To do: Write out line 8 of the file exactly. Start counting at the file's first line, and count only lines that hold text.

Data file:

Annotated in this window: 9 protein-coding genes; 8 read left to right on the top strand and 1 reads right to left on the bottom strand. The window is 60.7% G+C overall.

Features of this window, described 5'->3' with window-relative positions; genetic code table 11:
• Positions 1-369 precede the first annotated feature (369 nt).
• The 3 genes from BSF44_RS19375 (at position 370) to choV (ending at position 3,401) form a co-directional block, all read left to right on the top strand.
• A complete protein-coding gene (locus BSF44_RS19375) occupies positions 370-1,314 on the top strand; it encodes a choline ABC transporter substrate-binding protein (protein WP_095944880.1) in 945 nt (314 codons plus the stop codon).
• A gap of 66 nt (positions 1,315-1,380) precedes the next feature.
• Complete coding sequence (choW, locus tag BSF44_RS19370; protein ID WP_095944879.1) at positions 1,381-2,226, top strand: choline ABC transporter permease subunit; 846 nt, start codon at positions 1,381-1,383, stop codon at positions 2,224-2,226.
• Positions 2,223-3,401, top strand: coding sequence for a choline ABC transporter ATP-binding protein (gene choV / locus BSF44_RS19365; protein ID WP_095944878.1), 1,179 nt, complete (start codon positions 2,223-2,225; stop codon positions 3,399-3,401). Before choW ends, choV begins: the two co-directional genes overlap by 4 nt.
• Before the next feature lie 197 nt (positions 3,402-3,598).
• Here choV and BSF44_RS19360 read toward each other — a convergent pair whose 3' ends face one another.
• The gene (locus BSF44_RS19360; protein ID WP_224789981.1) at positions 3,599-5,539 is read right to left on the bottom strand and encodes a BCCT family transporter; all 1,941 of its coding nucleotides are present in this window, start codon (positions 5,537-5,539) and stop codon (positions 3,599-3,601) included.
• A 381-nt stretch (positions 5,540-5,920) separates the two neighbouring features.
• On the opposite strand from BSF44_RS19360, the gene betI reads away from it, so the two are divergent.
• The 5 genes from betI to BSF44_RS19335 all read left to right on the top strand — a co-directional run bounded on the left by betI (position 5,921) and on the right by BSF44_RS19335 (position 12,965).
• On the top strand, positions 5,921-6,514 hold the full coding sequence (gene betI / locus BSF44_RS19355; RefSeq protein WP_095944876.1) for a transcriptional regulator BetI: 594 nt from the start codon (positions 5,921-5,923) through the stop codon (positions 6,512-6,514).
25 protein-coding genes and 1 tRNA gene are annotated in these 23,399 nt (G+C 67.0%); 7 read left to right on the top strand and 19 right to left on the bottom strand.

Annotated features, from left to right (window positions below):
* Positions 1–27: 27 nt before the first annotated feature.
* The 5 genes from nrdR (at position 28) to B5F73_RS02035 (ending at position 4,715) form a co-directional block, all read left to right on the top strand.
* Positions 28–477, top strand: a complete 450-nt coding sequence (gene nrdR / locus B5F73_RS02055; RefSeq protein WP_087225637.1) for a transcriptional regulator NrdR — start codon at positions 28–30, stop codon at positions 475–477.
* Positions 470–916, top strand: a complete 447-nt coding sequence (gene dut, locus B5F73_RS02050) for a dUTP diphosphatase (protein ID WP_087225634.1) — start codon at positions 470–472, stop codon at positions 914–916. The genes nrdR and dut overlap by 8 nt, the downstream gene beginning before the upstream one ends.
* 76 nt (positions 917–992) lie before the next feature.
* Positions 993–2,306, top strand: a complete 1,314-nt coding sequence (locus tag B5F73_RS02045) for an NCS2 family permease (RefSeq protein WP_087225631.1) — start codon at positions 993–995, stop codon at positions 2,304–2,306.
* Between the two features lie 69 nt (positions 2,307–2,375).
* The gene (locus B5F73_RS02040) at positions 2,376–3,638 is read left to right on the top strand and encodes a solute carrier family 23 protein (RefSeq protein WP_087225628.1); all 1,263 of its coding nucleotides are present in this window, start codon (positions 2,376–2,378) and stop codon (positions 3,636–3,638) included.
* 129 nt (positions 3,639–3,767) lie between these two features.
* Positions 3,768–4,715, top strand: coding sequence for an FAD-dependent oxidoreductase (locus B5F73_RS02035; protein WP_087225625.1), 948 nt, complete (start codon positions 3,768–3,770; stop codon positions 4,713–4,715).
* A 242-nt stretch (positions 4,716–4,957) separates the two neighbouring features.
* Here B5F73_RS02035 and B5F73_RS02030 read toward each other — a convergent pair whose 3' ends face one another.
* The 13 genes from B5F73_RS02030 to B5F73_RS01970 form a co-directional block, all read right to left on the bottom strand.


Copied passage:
• Positions 2,223-3,401, top strand: coding sequence for a choline ABC transporter ATP-binding protein (gene choV / locus BSF44_RS19365; protein ID WP_095944878.1), 1,179 nt, complete (start codon positions 2,223-2,225; stop codon positions 3,399-3,401). Before choW ends, choV begins: the two co-directional genes overlap by 4 nt.